Following the victory at Lawrence, Muste accepted the position of general secretary of the Amalgamated Textile Workers of America. He held this post until 1921, when he moved to northern New York in order to become a teacher at the newly established Brookwood Labor College. Brookwood offered a two-year program for labor leaders who wished to receive a general education and formal training in how to appropriately handle labor struggles. Muste taught at Brookwood for 12 years, leaving the institution in 1933 at age 48.
By the time he left the labor school, Muste no longer considered himself a Christian or a pacifist. His participation in churches and Quaker meetings had significantly declined. Moreover, he believed he had become a “caricature of a Christian pacifist and only a half-baked revolutionary.” He could no longer be a Christian pacifist and a revolutionary; he had to choose between the two. At this point in his life, Muste chose the path of revolution. He accepted that this path would more than likely cause him to become involved in violent struggles and recognized that he had to relinquish his Christian beliefs.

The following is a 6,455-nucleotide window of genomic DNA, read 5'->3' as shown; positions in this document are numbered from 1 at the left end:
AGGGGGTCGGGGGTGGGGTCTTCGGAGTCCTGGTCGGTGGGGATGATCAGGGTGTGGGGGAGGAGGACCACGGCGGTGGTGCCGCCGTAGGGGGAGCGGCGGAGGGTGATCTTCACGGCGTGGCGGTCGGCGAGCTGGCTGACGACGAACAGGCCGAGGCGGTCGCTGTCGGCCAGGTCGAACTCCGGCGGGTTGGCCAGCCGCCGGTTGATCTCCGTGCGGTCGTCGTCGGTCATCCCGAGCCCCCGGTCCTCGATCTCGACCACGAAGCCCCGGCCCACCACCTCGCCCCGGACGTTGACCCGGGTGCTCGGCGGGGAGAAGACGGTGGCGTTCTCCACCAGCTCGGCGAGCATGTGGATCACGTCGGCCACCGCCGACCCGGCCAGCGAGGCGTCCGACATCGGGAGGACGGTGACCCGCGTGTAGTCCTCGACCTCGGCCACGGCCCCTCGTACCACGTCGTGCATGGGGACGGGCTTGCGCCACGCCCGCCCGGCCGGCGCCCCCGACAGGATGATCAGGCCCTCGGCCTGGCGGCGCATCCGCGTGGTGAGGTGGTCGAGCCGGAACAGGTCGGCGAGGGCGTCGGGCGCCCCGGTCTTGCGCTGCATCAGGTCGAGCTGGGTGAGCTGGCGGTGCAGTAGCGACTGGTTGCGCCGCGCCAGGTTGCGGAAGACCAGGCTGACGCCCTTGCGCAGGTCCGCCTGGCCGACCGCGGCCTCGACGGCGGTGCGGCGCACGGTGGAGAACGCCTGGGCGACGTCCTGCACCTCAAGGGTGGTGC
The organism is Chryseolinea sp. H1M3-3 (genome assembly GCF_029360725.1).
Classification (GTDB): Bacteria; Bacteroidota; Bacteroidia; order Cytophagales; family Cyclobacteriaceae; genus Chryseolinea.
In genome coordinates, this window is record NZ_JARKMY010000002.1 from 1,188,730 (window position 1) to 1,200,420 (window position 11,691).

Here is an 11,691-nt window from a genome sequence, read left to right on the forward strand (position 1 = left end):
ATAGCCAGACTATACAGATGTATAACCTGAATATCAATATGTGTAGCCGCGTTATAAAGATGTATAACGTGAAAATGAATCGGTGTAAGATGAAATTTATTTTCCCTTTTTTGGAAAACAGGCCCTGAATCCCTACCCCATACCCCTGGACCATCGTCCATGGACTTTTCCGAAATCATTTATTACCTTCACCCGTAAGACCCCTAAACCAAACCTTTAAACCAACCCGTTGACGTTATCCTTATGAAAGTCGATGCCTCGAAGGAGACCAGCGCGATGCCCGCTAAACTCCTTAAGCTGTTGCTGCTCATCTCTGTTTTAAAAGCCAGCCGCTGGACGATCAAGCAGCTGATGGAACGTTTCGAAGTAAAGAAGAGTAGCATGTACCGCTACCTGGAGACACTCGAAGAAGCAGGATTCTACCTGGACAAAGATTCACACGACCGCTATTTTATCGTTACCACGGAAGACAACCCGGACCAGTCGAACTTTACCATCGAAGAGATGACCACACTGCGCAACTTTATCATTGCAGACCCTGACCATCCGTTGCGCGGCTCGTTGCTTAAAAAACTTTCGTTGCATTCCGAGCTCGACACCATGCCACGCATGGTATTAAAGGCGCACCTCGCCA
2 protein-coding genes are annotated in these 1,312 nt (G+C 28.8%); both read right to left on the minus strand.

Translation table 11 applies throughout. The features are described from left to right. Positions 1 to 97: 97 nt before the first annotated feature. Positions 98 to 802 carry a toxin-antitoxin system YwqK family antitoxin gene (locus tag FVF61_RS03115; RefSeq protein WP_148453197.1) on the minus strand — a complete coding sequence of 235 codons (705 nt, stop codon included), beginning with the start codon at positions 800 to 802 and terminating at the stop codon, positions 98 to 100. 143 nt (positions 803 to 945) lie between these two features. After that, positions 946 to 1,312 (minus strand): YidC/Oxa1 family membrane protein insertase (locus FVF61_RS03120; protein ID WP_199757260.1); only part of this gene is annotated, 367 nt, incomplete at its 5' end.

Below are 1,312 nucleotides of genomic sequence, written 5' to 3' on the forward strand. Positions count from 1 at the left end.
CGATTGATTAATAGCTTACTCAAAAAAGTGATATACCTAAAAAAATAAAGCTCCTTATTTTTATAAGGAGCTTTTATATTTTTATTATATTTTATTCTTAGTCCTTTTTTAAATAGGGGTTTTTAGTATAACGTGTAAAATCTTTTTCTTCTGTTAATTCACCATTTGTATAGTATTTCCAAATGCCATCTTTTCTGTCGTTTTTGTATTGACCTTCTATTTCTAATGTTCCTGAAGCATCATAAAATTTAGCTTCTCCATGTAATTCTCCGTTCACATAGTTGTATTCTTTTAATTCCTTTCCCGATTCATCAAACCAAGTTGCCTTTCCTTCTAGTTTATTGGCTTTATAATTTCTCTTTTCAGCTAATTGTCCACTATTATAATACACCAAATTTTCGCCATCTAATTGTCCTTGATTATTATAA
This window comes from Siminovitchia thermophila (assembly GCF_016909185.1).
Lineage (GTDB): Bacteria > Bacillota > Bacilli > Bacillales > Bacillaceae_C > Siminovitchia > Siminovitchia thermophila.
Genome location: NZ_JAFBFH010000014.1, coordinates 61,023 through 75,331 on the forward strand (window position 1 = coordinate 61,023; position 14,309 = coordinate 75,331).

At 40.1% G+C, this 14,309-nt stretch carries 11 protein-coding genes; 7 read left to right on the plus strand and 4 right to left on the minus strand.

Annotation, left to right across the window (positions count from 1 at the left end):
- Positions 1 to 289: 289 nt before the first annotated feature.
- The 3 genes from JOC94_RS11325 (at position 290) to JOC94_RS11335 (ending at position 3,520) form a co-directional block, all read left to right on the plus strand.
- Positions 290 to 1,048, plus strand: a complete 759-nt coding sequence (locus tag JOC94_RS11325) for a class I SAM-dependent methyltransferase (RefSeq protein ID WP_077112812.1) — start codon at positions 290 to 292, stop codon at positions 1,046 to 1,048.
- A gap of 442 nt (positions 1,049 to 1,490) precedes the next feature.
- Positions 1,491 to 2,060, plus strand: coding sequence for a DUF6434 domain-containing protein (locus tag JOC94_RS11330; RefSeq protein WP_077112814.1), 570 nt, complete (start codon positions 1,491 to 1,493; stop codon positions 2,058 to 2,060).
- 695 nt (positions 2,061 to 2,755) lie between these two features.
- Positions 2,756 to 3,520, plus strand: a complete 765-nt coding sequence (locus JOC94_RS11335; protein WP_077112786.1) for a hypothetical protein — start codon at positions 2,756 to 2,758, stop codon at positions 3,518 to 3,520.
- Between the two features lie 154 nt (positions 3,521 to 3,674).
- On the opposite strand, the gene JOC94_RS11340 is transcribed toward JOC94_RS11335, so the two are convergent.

In the early 1930s, Muste’s decision to march down the path of revolution converted him from Christian Pacifism to Marxist-Leninism. As a Marxist-Leninist, he devoted his time to organizing strikes, such as the 1934 Toledo Auto-Lite strike. Muste also became the leader of the American Workers Party, a small political organization that became known as the “Mustite” movement. In 1934, the “Mustite” movement joined forces with the Trotskyist movement, and the two became the Trotskyist Workers Party of America. Muste was an active member of this group for two years. However, in 1936, he began to question whether or not he should continue down the path of revolution.
World War II
While Muste was doubting his involvement in radical activities, the friends he and his wife had become acquainted with over the years were raising money in order to send the couple on a European vacation. In June 1936, Muste and his wife embarked on their journey to Europe. When the couple departed, Muste was a Marxist -Leninist. However, after a mystical experience in a Parisian church, Muste returned to America a reconverted Christian Pacifist. Upon his return, he rejoined the Fellowship of Reconciliation and in 1937 Muste was reoriented with the mainstream Protestant church.
Like his first conversion to Christian Pacifism, his reconversion to Christian Pacifism occurred as the threat of war intensified in Europe. Before World War II began, Muste focused all of his efforts on developing a pacifist movement that he hoped would prevent another war. When his efforts to avoid another world war war unsuccessful and America became involved in the conflict in 1941, he turned his attention to advocating on behalf of conscientious objectors and draft resisters. During WWII, Muste also became the executive secretary at FOR and sought to unite and promote tolerance amongst pacifist groups of different beliefs.
The Cold War